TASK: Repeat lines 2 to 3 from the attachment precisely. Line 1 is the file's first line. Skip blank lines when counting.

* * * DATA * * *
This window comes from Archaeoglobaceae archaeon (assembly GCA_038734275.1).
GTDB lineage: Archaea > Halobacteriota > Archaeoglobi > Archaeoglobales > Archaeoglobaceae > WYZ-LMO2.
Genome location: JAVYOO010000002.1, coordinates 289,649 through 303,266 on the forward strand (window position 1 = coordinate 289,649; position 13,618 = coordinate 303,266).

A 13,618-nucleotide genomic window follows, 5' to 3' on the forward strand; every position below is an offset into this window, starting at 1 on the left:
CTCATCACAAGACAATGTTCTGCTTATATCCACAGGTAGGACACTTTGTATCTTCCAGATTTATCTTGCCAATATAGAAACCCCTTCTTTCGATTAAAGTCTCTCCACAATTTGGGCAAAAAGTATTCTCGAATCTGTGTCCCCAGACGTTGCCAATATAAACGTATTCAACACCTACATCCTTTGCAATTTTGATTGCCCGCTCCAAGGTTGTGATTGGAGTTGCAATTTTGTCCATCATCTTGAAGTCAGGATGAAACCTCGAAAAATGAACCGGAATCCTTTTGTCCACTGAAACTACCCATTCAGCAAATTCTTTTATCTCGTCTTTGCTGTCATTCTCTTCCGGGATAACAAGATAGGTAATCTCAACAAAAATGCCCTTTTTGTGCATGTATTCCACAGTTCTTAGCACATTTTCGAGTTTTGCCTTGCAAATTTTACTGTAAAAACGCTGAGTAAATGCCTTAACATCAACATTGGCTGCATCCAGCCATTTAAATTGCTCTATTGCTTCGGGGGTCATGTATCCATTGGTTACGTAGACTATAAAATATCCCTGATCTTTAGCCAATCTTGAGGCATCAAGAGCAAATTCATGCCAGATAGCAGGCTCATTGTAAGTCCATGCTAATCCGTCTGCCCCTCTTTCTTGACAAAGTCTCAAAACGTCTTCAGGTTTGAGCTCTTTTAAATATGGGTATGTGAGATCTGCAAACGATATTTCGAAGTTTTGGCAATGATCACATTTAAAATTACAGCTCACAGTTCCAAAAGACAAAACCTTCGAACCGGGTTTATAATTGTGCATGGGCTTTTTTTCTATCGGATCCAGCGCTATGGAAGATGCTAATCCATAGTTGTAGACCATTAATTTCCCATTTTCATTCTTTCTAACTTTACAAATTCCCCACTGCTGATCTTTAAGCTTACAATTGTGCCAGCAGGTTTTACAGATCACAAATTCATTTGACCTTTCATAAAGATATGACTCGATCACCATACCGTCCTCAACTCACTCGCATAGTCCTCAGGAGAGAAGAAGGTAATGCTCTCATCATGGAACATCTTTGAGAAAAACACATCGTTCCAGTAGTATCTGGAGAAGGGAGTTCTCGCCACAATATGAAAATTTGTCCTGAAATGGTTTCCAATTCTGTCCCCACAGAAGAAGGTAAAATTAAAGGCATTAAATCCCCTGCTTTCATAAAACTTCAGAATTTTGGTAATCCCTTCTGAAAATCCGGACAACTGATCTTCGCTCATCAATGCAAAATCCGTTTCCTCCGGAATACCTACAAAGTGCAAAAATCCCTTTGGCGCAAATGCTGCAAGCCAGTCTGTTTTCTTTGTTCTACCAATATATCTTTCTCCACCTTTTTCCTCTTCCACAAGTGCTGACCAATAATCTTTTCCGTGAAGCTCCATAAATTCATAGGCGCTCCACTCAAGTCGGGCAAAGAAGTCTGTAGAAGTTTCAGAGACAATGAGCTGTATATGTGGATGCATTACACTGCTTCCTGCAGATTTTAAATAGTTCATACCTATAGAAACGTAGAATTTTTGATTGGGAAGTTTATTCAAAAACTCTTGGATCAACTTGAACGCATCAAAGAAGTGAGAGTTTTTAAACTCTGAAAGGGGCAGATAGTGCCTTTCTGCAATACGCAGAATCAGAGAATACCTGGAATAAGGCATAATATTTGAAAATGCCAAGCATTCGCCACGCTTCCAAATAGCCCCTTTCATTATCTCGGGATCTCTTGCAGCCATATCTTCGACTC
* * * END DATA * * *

GTDB lineage: Archaea > Halobacteriota > Archaeoglobi > Archaeoglobales > Archaeoglobaceae > WYZ-LMO2.
Genome location: JAVYOO010000002.1, coordinates 289,649 through 303,266 on the forward strand (window position 1 = coordinate 289,649; position 13,618 = coordinate 303,266).